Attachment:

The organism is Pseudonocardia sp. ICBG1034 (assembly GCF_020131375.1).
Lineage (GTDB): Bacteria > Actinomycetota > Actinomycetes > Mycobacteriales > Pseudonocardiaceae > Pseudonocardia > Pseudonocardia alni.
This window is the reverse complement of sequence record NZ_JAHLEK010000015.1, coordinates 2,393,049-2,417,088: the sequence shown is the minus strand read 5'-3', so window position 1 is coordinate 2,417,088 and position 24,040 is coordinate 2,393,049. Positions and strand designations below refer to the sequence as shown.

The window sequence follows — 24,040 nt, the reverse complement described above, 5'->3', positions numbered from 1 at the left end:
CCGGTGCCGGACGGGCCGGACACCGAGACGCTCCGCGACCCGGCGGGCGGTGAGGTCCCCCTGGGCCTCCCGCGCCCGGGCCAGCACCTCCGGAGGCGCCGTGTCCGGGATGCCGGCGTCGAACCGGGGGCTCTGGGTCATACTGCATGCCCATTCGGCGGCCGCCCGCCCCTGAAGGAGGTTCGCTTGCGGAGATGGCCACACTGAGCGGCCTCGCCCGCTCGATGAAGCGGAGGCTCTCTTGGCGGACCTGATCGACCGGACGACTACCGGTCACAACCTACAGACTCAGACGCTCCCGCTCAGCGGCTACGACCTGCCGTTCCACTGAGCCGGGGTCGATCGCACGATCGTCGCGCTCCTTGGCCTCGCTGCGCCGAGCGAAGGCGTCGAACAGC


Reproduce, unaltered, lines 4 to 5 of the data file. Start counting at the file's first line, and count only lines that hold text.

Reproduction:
The window sequence follows — 24,040 nt, the reverse complement described above, 5'->3', positions numbered from 1 at the left end:
CCGGTGCCGGACGGGCCGGACACCGAGACGCTCCGCGACCCGGCGGGCGGTGAGGTCCCCCTGGGCCTCCCGCGCCCGGGCCAGCACCTCCGGAGGCGCCGTGTCCGGGATGCCGGCGTCGAACCGGGGGCTCTGGGTCATACTGCATGCCCATTCGGCGGCCGCCCGCCCCTGAAGGAGGTTCGCTTGCGGAGATGGCCACACTGAGCGGCCTCGCCCGCTCGATGAAGCGGAGGCTCTCTTGGCGGACCTGATCGACCGGACGACTACCGGTCACAACCTACAGACTCAGACGCTCCCGCTCAGCGGCTACGACCTGCCGTTCCACTGAGCCGGGGTCGATCGCACGATCGTCGCGCTCCTTGGCCTCGCTGCGCCGAGCGAAGGCGTCGAACAGC